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Cryptynalis


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lol "Cryptynalis"?

I know a cool XOR encryption method!

Its a basic 8 bit encryption algorithm... it works, and its pretty neat. The only downside is since its only 8 bit, theres only 255 possible encryption keys, which someone could easily crack the encryption if they coded a little program, but It can be strengthened.

its a simple little procedure

Encrypt proc Buffer:DWORD, BufferSize:DWORD, Key:BYTE

    mov eax, [Buffer]; address of buffer to encrypt goes in eax
    mov ebx, [BufferSize]; buffer size goes in ebx
    mov cl, [Key]; encryption key goes in 'cl'

    NotDoneYet:
    xor byte ptr [eax+ebx], cl
    dec ebx

    cmp ebx, 0
    jne NotDoneYet

    ret

Encrypt endp

It takes 3 parameters.

1. The "Buffer" which can be anything really it could point to a string, or a file in memory, anything you'd want to be encrypted.

2. The "BufferSize" this should be the size of the string/file/whatever your going to encrypt.

3. The encryption "Key" a number between 1-255. 255 is the largest number that can fit in 8 bits / 1 byte

eax, ebx, ecx, edx, esi, edi are all 32 bit registers, 32 bits = 4 bytes, ax, bx, cx, dx, si, di are 16 bit registers, the lower 16 bits of the 32 bit ones. 16 bits = 2 bytes.

so without giving too much of an assembly lesson here you can probably figure out that "cl" is the lower 8 bits of the cx register, ch being the higher 8 bits...

so what it does is, after you call it with correct parameters, and after it sets up the registers.

it does a bitwise operation XOR with the 8 bit key and the value of the buffer address + buffer size, which is the last byte of the buffer, at the start of calling the function. After, it decreases the register that holds the buffer size which then gives the second to last byte of the buffer, and so on and so forth, until the whole entire buffer has been xor'd.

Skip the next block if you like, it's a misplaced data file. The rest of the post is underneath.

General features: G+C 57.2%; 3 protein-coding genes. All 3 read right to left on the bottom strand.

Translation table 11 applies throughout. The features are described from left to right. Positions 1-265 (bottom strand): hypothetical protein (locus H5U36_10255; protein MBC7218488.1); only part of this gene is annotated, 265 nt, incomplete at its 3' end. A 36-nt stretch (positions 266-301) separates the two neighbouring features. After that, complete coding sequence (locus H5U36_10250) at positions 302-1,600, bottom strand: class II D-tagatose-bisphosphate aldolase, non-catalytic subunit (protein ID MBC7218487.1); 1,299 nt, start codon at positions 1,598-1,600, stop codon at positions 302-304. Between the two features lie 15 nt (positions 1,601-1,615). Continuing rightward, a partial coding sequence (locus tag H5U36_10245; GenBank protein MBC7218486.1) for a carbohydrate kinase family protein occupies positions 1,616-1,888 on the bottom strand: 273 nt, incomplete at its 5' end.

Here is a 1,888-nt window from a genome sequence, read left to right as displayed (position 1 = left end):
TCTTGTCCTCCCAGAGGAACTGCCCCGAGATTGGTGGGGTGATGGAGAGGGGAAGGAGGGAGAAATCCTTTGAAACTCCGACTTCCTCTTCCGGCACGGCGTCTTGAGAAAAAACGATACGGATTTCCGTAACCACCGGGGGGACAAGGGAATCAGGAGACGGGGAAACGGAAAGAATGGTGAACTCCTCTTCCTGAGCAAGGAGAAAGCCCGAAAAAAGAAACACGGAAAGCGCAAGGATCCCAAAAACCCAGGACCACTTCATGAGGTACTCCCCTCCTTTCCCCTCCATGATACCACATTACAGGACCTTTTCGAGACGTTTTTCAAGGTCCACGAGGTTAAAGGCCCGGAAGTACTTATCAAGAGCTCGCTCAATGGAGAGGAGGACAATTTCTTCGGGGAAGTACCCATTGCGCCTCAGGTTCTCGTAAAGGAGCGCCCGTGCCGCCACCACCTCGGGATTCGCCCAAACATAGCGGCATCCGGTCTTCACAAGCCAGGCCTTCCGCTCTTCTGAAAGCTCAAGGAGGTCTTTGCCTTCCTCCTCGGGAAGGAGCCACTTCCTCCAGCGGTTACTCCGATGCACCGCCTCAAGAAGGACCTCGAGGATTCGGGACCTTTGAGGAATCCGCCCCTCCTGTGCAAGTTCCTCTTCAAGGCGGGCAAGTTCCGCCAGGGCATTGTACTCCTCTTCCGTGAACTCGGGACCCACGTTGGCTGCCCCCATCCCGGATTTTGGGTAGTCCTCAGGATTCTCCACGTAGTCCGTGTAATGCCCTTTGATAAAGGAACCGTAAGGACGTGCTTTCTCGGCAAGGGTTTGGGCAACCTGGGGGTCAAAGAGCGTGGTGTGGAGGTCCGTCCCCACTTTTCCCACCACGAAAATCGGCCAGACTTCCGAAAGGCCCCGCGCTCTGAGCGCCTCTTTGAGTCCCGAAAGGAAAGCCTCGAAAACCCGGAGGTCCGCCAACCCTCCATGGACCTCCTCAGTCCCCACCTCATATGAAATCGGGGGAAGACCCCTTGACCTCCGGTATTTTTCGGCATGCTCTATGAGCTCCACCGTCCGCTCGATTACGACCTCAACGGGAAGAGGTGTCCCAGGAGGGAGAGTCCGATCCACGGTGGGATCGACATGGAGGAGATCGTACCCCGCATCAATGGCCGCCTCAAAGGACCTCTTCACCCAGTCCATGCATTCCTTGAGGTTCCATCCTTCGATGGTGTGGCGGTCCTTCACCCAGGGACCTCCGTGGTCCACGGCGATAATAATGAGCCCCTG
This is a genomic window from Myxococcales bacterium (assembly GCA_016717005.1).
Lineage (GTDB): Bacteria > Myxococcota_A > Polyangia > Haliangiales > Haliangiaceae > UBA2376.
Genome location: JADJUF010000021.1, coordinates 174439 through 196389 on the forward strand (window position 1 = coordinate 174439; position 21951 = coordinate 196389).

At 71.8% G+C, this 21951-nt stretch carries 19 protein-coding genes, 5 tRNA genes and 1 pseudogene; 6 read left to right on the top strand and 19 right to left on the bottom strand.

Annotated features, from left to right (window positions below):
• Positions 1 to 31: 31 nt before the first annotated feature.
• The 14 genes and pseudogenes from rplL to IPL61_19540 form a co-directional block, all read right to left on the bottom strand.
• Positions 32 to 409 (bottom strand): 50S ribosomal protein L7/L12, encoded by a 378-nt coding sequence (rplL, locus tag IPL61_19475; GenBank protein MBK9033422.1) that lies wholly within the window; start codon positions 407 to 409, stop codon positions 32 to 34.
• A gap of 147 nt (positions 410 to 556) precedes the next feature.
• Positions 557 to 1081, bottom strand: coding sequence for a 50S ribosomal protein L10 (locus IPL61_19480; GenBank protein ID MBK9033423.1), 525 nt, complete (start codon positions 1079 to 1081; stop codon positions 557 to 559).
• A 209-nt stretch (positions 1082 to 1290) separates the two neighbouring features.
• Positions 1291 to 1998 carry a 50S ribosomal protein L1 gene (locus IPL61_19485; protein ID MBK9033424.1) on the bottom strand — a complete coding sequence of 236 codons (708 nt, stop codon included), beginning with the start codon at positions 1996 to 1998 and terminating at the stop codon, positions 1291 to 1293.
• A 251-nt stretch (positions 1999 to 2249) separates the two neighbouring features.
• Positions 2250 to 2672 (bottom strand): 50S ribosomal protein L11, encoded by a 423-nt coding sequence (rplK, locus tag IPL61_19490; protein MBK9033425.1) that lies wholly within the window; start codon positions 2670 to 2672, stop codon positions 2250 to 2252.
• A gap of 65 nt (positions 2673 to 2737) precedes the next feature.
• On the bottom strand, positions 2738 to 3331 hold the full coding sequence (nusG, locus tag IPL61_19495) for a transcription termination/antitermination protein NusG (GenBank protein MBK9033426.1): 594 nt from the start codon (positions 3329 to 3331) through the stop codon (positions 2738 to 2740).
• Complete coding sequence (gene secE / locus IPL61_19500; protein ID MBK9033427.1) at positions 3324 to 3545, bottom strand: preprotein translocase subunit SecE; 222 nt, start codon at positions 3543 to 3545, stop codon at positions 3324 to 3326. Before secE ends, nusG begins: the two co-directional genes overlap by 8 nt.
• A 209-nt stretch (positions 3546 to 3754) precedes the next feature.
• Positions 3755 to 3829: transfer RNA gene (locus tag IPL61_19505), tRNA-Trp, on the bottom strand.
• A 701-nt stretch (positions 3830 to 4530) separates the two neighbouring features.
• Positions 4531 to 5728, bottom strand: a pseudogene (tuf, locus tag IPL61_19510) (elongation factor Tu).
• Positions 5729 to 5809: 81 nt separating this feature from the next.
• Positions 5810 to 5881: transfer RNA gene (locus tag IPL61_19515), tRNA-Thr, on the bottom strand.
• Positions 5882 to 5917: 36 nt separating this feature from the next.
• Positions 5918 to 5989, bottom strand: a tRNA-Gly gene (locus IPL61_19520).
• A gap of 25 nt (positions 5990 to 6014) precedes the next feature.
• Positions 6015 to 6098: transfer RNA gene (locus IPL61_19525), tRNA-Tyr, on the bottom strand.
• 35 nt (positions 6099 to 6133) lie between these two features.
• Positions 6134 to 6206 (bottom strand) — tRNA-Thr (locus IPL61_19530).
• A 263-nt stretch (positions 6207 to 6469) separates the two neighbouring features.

to decrypt, its the same procedure, call the function again using the same key as before and it will be decrypted.

I have thought of a way to make it stronger though, and require more attempts.

instead of just calling the function once with 1 key. Call the function many more times, using different keys each time.

for example encrypt the buffer once with 101, then again with 37, then again with 222, again with 194...

now the only way(I think) to get back to the original buffer would be to call the function with 194, then 222, then 37, and 101, then finally you'd have the original string or file :)

You could even do it with a password, for example you could use this password "lamepassword"

l a m e p a s s w o r d

6c 61 6d 65 70 61 73 73 77 6f 72 64

each character fits in a byte, so if you used that password you would call the encrypt function 12 times, to both encrypt and decrypt your buffer...

you'd first call it with 0x6C as the key, all through the 12th byte 0x64, and to decrypt, you'd do the same but in reverse order, starting from 0x64, ending with 0x6C...

It works, but I'm skeptical on how secure it actually is! But its surely way more secure than just doing it 1 time with a 1-255 key

heres some cyphertext I encrypted with this method using only 1 key though

N†ŒŠÏ¥€ÎÏ–€šÏ‹ŠŒ–Ÿ›Š‹Ï‚–ÏŒ–Ÿ‡Š›Š—›ÎÏÕÆÏ€˜ÏƒŠ›œÏ‰†ˆšŠÏ€š›â净˜Ï›€Ï‚Ž„ŠÏ